Museum Piece 2: Dimension Gallery Sculpture Park & The Really Small Museum

February 4 & 5, 2023

A year to the day after our last major ice storm, our city froze solid.

When the weather finally shifted and the ice turned to rain, we’d been without power for three days. Many of our neighbors were in the dark far longer. The sun and heat felt almost garish after so much frustration and cold, but I dragged myself into it, made myself run errands, tried not to think about the fact that in all likelihood we’d be doing the same dance next year, and the year after that, and the year after that.

Dimension Gallery Sculpture Park popped up on my map while I was looking for something to eat after blearily trawling through Target. It was an unexpected new addition to my list of places to visit for this project, close enough that I didn’t have any excuse not to go, so off I went.

The park was bare bones and scraggly, situated in Austin’s rapidly gentrifying East side across from converted industrial buildings full of bars, shops and a climbing gym. Some of the dozen concrete display stands sat empty, plaques proclaiming the names of long-gone artwork. Other pieces were unnamed. All of it, a sign near the park entrance said, was for sale, provided you inquire at the listed number.

Near the park’s far edge, poking around the back of a shipping container, I found what looked like a damaged section of one of the nameless works, plus loops of wire that might have been trash or someone’s abandoned art, slowly decaying.

At each empty plinth, I tried to guess which name might fit the discarded pieces I had found. Maybe the coils of wire were “Oil & Honey,” damaged in some older storm and tossed aside?

I enjoyed the weirdness of the half-empty park more than the art itself, but I admit I’ve never been fond of sculpture. Maybe it’s because sculpture demands an awareness of the physical that I don’t always enjoy. My body, after all, is not a reliably enjoyable place: it’s irritable, painful, and as we slowly recovered from yet another catastrophic freeze, it demanded new and frustrating patience, working through meticulous biological calculus that was invisible to me even though I housed it.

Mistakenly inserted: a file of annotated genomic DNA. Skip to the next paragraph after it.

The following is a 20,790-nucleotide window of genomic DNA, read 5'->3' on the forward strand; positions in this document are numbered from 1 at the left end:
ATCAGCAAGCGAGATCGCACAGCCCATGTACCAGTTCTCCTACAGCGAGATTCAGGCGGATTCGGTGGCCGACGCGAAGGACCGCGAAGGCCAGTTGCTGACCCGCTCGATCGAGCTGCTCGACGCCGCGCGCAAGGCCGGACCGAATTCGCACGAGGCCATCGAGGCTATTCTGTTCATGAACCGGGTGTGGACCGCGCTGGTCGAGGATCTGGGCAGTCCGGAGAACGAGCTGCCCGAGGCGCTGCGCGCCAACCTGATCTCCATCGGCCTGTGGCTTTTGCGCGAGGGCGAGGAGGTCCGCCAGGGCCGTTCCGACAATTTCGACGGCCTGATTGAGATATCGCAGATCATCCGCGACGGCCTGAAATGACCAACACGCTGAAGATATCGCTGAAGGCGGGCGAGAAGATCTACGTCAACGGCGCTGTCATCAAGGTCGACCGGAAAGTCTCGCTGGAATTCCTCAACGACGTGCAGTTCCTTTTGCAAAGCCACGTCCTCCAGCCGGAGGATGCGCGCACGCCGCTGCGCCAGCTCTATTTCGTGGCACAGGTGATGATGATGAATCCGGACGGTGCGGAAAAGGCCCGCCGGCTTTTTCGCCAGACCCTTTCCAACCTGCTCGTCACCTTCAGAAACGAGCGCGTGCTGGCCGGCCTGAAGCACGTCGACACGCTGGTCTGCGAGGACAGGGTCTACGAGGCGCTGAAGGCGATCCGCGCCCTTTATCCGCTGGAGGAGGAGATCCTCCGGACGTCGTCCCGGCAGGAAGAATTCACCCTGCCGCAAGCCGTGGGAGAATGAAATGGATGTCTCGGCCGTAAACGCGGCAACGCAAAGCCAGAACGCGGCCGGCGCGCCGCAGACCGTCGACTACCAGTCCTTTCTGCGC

I visited the Really Small Museum the next day, determined to claw back a bit more normalcy by plowing forward and checking another location off my list. The two tiny spaces that make up the museum, the 14th Corner Contemporary and the Banton, are both white wooden boxes affixed to poles in adjoining East Austin neighborhoods, a project to bring art closer to where people live and work.

The exhibit at the Contemporary delighted me immediately. Seed pods, perfectly dried and displayed on a silver tray in front of their images rendered in delicate pencil, all of them native to Texas. The symbolism was so obvious it made me laugh: a woman hoping for a child, standing before the seeds of native flowers on the cusp of spring. I tried not to read into its title, to take it as a warning: Dormant Season. Hopefully not, I thought, making my way to the next stop. Hopefully with the ice gone, we had thawed enough for growth. Hopefully the stress of huddling in our frigid house night after night, the fury at our politicians’ inaction, the tears I’d shed over our spoiled food, hopefully it hadn’t been too much for my body to handle.

By the time I got to the Banton, the temperature had soared. The heat, scorching after such a deep freeze only a few days prior, was a bizarre contrast to the sky-high piles of broken branches on every curb, a temporary exhibit in itself: look at this destruction. Will we do anything to keep it from happening again?

Inside the tiny white gallery I found squares of rough fiber sewn imperfectly together, drenched with yellowish resin or glue that looked almost like bodily fluids. The preserved seeds from the last gallery seemed static and artificial in comparison. Shot through with seed beads or glitter, a chunk of crystal from a chandelier and scribbled with faint patches of unexpected color, it felt alive, biological, fleshy, messy and haphazard and mesmerizing. Up in the rightmost corner was a tiny figure, barely recognizable as human: a woman, a doll, a little girl, the idea of a person, pinned to the fabric like a keepsake.